• Home
  • News
  • Regulation
  • Finland to move on from monopoly model as government study proposes 25% GGR tax
igamingnext photo
As Finland considers removing its monopoly model on gambling, a government study has recommended that maintaining the status quo is not an option to improve the country’s channelisation rate.

Time up for Finland’s monopoly?

Discussions to end the monopoly model were initiated by Olli Sarekoski, CEO of state-owned gambling company Veikkaus, in August 2022.

In January, the Finnish government confirmed plans to officially dismantle the current gambling monopoly and launched a study on the best way forward.

The study, conducted by the Ministry of the Interior and now presented to Finnish lawmakers, outlined two potential options for regulating gambling.

The first option would involve giving regulatory authorities more power to block unlicensed providers from abroad, while the second option would establish a new licensing model for commercial operators.

The study suggested that the introduction of a licensing system would improve the channelisation of users to legal offerings.

Online operations currently make up around two-thirds of Finland’s gambling market, and its overall share of gambling revenue in the country is expected to increase further in the future.

The study emphasised that any decision to introduce a licensing system should prioritise reducing gambling harms, with mandatory identification for all players, a self-exclusion scheme, and measures to prevent unlicensed gambling from abroad.

Weak channeling ability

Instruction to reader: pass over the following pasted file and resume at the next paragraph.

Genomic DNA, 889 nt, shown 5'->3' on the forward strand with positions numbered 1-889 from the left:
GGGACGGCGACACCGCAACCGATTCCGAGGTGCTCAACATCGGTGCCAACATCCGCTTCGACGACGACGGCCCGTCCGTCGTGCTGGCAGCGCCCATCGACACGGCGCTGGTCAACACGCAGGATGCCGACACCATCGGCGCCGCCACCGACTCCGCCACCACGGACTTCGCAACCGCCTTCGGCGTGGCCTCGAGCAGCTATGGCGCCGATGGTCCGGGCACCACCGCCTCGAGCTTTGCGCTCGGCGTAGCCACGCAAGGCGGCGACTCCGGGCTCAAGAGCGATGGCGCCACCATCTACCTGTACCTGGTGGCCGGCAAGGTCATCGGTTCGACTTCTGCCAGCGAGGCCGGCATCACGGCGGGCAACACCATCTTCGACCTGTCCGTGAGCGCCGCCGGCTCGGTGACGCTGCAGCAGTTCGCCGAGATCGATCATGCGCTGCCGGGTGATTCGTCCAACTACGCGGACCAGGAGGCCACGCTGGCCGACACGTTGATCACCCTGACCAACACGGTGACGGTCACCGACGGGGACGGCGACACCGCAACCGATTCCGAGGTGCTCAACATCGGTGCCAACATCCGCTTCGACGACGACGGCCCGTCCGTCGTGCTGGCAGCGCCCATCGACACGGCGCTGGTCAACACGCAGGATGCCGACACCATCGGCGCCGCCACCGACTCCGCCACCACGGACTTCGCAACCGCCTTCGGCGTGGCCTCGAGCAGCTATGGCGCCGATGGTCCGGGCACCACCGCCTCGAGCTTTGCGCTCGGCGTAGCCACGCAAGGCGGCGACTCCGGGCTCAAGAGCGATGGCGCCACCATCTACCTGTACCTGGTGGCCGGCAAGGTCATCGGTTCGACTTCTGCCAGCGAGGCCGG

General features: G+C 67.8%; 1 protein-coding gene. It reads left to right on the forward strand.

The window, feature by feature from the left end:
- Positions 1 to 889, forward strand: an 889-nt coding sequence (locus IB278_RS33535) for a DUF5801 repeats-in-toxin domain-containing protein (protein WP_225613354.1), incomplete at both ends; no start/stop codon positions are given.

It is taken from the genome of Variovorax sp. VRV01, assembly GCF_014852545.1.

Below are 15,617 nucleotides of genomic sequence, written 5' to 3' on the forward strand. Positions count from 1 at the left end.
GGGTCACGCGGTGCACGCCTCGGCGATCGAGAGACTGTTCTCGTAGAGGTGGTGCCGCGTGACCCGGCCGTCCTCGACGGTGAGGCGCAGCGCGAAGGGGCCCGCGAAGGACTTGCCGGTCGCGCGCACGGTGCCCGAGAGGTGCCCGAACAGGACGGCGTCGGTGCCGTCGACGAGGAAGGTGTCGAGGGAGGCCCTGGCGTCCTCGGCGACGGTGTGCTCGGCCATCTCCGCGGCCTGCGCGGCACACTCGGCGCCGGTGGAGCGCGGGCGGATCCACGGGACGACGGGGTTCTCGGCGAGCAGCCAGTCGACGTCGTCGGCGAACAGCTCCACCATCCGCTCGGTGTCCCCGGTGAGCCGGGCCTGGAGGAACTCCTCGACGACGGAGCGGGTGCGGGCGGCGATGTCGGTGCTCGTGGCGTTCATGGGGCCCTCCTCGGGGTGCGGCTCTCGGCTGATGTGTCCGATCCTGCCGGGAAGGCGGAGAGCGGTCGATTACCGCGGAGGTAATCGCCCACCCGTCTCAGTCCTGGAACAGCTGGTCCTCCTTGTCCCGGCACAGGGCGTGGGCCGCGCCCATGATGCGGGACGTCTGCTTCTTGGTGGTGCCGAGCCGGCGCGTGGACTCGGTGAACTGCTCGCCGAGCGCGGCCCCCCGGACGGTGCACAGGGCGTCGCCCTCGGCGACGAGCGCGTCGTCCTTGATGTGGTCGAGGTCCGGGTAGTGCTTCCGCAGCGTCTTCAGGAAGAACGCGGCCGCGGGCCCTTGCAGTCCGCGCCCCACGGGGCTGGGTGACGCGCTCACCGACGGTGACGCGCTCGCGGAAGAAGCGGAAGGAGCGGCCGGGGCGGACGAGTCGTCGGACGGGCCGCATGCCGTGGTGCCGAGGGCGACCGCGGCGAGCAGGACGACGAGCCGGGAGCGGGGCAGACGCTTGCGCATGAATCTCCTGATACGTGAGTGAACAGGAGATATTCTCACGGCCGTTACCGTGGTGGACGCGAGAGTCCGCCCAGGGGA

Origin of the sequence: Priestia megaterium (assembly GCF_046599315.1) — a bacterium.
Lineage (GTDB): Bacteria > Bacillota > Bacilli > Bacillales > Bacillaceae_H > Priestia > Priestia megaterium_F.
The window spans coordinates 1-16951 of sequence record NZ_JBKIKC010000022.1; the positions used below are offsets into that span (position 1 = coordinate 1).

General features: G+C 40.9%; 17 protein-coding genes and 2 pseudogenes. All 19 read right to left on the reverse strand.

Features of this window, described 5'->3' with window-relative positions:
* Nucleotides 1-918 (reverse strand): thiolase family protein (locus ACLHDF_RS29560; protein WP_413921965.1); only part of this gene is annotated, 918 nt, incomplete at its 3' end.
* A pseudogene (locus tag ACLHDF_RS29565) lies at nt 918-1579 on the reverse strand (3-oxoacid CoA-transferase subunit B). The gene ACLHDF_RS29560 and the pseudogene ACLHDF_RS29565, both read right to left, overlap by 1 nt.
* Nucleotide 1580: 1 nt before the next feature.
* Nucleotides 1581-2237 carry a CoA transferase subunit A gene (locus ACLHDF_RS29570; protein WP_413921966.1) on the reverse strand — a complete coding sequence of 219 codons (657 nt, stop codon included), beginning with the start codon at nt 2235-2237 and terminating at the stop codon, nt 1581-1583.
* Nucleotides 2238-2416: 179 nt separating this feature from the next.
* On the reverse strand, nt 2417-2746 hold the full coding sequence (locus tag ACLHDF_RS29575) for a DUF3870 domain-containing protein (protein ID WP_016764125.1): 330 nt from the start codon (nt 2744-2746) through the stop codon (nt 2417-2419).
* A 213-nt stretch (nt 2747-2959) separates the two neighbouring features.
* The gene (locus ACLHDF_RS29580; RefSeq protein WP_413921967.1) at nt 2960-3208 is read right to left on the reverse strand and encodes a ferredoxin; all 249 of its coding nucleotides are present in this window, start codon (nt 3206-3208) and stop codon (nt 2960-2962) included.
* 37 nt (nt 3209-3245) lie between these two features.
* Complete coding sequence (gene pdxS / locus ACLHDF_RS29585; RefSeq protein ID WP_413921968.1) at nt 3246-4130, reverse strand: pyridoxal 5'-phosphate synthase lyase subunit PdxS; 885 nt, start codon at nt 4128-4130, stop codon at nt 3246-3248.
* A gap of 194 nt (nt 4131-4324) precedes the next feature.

The study noted that the “channeling ability” of Finland’s current monopoly system is weak with regard to online gambling, and it could deteriorate further if an even larger share of gambling moves online.

The research group suggested that to prevent an uncontrolled weakening of the channeling ability of the current monopoly system, decisions regarding the development of Finland’s gambling system should be made promptly after a new government is elected in April 2023.

They also noted that if a decision in principle regarding the introduction of a licensing system were to be made during 2023, it would be possible to implement such a system during the same legislative period.

Finland went to the polls on 2 April.

Finland’s conservative National Coalition Party (NCP) gained 20.8% of the votes. The right-wing populist party The Finns came in second with 20.1%, and the Social Democrats, led by Sanna Marin, came in third with 19.9%.

As none of the top three parties gained a majority, a new centre-right government is likely to be formed in Finland.

More resources required

Should a licensing system be introduced, the study proposed a tax rate of around 20% to 25% on GGR to all licensed companies.

They also cautioned that the transition to a licensing system would require significant additional resources for the supervision of gambling. The expenses of supervision activities could increase annually to around €30m, which is six times more than in 2022.

“The report recognises that the channelisation rate is already relatively low and expected to decrease further at an alarming pace,” Antti Koivula, legal adviser at Legal Gaming Attorneys at Law, told iGaming NEXT.

“Based on the evidence obtained from reference countries, it would be possible to achieve a higher channelisation rate and thus also more effective prevention of gambling problems through a partial licensing system,” he added.

The study compared Finland’s current system to those in Sweden, Denmark, Norway, the Netherlands, and France and found that only Norway had a similar monopoly system.

Norway, by contrast, last week doubled down on its monopoly with the government set to introduce DNS blocking on unlicensed gambling websites from 1 January 2024.

Similar posts